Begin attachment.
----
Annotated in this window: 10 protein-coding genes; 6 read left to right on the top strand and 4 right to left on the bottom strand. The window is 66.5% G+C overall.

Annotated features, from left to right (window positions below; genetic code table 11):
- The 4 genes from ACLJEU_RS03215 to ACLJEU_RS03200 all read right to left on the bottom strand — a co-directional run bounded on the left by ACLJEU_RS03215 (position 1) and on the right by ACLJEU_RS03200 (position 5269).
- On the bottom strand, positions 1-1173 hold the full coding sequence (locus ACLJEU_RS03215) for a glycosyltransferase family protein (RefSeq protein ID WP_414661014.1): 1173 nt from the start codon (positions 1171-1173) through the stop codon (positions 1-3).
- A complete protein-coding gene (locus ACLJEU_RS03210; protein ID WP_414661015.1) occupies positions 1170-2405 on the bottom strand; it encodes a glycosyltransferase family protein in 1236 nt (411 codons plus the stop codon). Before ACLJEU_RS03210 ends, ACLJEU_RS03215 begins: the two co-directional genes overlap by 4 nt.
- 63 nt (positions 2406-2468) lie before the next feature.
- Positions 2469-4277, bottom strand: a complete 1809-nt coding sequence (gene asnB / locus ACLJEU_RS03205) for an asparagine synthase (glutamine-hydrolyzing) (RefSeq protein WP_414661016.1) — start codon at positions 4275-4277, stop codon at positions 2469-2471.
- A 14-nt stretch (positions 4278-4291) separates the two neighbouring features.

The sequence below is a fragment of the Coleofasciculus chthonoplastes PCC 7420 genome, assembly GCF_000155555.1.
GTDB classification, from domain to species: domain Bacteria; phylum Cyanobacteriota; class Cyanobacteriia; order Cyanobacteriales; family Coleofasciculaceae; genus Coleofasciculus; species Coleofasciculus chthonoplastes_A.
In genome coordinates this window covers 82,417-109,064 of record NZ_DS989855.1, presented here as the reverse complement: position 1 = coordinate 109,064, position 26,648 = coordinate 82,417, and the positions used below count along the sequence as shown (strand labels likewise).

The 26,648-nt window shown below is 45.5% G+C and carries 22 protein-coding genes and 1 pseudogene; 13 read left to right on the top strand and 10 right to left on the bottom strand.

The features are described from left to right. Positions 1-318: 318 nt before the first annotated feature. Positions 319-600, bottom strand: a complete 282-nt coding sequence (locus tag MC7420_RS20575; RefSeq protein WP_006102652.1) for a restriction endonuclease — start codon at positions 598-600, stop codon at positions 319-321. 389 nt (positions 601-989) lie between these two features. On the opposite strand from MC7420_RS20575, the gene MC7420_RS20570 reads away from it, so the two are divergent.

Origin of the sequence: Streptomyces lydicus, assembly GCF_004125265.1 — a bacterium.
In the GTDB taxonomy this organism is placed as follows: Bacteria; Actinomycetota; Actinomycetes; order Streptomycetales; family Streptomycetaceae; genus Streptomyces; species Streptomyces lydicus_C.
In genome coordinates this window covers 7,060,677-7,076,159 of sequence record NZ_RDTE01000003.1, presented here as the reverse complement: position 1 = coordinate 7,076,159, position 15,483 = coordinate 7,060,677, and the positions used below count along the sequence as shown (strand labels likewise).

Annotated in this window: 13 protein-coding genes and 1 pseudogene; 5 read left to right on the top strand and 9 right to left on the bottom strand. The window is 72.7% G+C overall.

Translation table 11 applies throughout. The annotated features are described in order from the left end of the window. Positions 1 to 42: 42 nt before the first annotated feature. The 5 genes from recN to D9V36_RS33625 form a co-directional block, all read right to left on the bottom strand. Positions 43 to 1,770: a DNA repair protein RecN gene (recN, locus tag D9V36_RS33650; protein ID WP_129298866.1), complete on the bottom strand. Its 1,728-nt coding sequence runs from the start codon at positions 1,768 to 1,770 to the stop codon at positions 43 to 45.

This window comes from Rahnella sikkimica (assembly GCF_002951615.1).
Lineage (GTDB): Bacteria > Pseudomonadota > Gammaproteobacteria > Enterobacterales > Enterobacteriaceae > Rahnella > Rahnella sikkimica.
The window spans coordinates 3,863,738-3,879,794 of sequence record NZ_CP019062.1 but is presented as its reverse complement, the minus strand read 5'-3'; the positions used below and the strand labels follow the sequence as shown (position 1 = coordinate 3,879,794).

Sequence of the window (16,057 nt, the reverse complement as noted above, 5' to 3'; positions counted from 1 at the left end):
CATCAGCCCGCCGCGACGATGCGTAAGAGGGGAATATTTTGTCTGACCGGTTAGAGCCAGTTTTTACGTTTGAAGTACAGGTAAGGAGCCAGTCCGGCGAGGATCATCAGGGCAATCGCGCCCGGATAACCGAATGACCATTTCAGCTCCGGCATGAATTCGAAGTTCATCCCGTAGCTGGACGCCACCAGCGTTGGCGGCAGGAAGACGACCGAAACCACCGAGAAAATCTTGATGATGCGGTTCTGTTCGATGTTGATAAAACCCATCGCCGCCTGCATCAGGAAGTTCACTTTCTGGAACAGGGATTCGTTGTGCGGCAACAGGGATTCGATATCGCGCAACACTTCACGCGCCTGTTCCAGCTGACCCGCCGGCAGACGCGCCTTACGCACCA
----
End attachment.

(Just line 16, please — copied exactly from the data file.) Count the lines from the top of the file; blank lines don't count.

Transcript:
In genome coordinates this window covers 7,060,677-7,076,159 of sequence record NZ_RDTE01000003.1, presented here as the reverse complement: position 1 = coordinate 7,076,159, position 15,483 = coordinate 7,060,677, and the positions used below count along the sequence as shown (strand labels likewise).